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Original Research

A comparative analysis of policies addressing rural oral health in eight English-speaking OECD countries

AUTHORS

name here
Leonard Crocombe1
PhD, Associate Professor *

Lynette Goldberg2 PhD, Senior Lecturer

name here
Erica Bell3
PhD, Former Associate Professor (deceased)

Bastian Seidel4 MD, PhD, General Practitioner

CORRESPONDENCE

* Leonard Crocombe

AFFILIATIONS

1 Department of Rural Health/APHCRI Centre for Research Excellence in Primary Oral Health Care, University of Tasmania, Hobart, Tasmania, Australia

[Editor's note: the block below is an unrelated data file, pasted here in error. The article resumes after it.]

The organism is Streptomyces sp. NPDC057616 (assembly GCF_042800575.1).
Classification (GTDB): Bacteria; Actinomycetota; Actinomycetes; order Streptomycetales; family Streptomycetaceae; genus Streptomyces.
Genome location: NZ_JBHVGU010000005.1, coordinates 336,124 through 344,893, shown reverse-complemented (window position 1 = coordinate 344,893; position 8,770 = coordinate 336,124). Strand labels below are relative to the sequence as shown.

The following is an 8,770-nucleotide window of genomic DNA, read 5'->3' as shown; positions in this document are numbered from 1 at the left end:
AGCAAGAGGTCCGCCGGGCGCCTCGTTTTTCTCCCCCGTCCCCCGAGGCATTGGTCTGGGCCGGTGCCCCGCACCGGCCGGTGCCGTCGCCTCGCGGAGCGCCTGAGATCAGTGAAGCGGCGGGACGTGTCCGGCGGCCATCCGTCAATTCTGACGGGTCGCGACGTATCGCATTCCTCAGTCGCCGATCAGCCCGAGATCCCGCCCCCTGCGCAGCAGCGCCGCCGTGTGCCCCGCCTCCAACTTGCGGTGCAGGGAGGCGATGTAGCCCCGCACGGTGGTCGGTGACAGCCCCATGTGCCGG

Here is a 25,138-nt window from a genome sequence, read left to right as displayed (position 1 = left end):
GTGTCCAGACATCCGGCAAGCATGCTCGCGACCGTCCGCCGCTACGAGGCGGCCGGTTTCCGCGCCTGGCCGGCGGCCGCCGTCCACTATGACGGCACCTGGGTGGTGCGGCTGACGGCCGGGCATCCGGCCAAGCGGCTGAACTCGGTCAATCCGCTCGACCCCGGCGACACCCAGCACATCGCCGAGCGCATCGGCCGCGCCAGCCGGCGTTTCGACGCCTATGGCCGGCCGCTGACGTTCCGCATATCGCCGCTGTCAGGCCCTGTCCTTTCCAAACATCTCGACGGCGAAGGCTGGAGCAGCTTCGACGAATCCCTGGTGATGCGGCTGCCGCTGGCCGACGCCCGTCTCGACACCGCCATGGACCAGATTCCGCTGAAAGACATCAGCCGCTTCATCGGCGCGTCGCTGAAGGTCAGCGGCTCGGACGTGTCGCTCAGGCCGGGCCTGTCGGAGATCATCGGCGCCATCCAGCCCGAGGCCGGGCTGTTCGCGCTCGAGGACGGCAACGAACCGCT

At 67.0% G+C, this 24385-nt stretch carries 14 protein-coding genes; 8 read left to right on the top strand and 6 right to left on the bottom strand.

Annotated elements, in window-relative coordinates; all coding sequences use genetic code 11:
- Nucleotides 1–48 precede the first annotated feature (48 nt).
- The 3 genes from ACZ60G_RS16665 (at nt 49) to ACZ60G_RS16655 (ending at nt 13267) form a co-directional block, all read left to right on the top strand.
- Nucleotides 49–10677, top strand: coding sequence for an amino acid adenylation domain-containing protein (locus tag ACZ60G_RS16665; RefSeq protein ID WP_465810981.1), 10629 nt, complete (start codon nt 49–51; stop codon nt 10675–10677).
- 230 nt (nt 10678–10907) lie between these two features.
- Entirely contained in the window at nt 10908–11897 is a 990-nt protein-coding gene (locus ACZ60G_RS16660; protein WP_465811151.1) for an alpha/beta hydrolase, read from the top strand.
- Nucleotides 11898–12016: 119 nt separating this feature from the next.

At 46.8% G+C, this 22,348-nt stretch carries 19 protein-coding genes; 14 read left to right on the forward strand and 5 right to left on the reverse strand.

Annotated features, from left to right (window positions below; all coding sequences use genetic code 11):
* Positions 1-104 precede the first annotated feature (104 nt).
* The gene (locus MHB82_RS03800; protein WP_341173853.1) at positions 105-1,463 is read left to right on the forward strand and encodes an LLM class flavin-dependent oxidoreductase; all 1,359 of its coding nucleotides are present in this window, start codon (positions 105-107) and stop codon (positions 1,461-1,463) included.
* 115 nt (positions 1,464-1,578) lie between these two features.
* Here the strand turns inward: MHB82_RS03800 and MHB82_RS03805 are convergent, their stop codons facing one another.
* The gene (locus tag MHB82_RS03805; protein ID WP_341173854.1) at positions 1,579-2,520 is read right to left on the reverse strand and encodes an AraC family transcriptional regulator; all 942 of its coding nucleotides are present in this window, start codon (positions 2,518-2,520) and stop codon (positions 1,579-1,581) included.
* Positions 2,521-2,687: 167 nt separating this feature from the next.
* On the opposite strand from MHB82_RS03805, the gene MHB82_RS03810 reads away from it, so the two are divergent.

2, 4 Wicking Dementia Research and Education Centre, Faculty of Health, University of Tasmania, Hobart, Tasmania, Australia

3 University of Tasmania, Hobart, Tasmania, Australia

PUBLISHED

31 July 2017 Volume 17 Issue 3

HISTORY

RECEIVED: 17 November 2015

ACCEPTED: 23 March 2017

CITATION

Crocombe L, Goldberg L, Bell E, Seidel B.  A comparative analysis of policies addressing rural oral health in eight English-speaking OECD countries. Rural and Remote Health 2017; 17: 3809. https://doi.org/10.22605/RRH3809

AUTHOR CONTRIBUTIONS

© Leonard Crocombe, Lynette Goldberg, Erica Bell, Bastian Seidel 2017 A licence to publish this material has been given to James Cook University, jcu.edu.au


abstract: